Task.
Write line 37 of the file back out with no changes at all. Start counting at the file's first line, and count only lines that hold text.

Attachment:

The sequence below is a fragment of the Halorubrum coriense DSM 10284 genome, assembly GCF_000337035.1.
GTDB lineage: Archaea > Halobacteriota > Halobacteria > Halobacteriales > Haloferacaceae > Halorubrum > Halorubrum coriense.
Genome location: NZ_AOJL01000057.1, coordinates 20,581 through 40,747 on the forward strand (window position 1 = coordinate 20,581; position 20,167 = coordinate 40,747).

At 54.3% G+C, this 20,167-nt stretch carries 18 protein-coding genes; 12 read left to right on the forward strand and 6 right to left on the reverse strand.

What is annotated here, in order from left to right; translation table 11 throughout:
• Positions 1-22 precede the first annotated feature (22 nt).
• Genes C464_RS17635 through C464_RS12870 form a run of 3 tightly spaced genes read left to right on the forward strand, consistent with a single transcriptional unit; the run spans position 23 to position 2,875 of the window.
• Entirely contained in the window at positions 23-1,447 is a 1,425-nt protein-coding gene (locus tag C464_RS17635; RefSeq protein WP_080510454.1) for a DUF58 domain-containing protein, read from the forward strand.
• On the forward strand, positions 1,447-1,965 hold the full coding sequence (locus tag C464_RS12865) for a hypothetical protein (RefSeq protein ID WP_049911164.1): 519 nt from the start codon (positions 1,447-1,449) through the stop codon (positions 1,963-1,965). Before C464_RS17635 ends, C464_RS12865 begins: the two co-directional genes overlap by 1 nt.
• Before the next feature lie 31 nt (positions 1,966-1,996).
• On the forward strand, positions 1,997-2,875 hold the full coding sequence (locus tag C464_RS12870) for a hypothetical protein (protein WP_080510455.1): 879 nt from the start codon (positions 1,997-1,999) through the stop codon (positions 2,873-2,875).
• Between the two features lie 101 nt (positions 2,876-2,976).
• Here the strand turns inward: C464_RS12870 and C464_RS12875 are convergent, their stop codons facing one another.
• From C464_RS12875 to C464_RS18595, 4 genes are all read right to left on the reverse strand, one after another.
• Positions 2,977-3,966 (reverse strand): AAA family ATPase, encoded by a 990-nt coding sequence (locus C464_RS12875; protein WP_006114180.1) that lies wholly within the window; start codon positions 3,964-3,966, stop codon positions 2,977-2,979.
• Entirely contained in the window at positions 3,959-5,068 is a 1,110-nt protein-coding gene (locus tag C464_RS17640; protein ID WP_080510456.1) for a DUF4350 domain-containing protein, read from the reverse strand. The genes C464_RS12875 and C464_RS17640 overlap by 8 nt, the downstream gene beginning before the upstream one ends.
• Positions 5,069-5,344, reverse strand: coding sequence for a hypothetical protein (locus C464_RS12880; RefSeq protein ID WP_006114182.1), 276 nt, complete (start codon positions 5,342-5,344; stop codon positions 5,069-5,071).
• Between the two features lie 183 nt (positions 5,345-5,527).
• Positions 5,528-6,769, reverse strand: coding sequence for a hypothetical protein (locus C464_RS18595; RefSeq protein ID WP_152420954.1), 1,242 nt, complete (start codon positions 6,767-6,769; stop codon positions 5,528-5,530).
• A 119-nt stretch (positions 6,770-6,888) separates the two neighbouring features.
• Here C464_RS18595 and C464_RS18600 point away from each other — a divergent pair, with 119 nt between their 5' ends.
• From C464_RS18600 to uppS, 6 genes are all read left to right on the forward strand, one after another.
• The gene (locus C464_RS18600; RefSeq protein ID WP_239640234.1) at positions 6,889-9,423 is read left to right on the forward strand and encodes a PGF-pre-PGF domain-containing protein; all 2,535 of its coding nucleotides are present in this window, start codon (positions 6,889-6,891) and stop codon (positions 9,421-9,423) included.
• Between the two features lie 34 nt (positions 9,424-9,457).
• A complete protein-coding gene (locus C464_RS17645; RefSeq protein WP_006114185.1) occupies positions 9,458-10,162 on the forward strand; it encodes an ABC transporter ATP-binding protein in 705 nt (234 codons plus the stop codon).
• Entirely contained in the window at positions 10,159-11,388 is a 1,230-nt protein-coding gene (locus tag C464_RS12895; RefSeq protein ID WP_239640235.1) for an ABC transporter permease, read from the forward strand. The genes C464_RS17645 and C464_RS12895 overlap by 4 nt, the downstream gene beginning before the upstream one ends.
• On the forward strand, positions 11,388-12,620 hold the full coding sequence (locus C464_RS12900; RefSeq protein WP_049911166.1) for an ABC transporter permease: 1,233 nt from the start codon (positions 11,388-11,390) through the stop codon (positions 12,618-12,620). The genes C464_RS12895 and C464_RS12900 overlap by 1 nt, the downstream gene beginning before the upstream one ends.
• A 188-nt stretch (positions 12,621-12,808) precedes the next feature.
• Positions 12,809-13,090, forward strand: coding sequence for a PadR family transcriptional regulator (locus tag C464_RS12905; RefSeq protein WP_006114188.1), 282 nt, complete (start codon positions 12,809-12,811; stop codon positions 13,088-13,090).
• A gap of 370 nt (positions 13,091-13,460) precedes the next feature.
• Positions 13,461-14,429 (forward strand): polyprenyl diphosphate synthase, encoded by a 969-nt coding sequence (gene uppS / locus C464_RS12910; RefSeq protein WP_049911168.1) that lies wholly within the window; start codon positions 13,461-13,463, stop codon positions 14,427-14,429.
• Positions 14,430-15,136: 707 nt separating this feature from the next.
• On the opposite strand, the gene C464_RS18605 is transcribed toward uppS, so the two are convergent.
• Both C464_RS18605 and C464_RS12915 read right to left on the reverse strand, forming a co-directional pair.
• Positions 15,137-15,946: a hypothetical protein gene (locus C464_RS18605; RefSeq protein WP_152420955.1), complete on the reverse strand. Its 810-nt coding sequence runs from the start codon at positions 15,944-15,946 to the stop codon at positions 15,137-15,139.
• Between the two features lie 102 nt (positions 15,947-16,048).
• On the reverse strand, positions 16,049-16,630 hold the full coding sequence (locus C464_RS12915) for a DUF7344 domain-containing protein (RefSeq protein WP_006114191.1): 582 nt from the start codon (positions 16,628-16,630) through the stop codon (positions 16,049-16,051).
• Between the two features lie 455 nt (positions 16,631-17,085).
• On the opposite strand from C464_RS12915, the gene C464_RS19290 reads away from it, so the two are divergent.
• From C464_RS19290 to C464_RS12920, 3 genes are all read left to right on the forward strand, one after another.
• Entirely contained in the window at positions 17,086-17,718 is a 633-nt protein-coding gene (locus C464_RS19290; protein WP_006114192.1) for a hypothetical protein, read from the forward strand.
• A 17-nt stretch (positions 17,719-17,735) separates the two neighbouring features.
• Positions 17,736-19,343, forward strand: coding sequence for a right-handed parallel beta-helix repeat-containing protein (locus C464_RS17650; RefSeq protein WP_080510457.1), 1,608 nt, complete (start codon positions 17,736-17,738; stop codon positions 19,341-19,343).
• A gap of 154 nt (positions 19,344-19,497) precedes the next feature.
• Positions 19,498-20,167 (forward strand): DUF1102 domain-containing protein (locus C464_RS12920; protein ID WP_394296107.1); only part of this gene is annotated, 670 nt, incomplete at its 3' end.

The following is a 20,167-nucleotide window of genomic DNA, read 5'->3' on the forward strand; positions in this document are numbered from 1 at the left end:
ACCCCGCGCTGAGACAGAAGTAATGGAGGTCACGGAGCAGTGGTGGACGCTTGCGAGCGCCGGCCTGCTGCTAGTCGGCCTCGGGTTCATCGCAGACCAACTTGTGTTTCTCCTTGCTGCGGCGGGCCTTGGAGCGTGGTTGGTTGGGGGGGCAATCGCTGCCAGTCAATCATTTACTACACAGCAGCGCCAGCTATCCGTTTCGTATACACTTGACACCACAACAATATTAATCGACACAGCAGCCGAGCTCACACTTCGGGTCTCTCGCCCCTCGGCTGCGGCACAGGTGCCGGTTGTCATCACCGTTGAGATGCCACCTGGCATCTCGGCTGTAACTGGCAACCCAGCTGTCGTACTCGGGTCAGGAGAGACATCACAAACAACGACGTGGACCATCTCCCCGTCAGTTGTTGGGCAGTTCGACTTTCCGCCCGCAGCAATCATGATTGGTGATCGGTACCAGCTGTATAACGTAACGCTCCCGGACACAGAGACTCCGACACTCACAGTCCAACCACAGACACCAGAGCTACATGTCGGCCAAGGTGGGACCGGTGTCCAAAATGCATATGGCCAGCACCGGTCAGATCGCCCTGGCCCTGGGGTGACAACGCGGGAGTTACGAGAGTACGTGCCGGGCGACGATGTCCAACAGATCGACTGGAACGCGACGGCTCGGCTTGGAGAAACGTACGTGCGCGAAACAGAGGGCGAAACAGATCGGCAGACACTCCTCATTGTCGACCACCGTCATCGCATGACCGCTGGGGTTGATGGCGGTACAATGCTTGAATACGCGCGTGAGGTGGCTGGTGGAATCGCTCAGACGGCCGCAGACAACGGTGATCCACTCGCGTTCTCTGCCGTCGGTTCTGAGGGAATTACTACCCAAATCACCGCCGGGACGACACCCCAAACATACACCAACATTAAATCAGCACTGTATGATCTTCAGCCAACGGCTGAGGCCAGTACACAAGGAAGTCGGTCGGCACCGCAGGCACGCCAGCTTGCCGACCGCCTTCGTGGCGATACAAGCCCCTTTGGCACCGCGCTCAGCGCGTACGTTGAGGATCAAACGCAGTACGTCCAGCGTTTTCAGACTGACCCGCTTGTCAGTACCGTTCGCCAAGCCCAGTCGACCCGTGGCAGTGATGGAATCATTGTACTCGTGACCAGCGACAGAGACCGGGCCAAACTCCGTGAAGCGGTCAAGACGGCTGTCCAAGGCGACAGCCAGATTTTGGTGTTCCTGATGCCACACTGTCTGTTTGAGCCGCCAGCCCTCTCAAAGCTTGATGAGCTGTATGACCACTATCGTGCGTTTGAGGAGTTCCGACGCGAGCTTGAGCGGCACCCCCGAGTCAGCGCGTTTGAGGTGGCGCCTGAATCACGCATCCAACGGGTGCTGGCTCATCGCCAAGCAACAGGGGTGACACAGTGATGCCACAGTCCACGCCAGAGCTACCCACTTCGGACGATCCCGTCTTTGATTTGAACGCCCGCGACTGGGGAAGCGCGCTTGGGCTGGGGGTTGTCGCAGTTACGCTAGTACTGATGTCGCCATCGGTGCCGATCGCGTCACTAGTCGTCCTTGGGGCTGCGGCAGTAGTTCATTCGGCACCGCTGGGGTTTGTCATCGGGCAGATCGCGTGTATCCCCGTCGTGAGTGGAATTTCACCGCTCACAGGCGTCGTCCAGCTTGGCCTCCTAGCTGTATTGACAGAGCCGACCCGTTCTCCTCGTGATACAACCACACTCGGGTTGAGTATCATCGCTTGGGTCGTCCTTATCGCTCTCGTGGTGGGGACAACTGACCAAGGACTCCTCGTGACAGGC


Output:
• On the reverse strand, positions 16,049-16,630 hold the full coding sequence (locus C464_RS12915) for a DUF7344 domain-containing protein (RefSeq protein WP_006114191.1): 582 nt from the start codon (positions 16,628-16,630) through the stop codon (positions 16,049-16,051).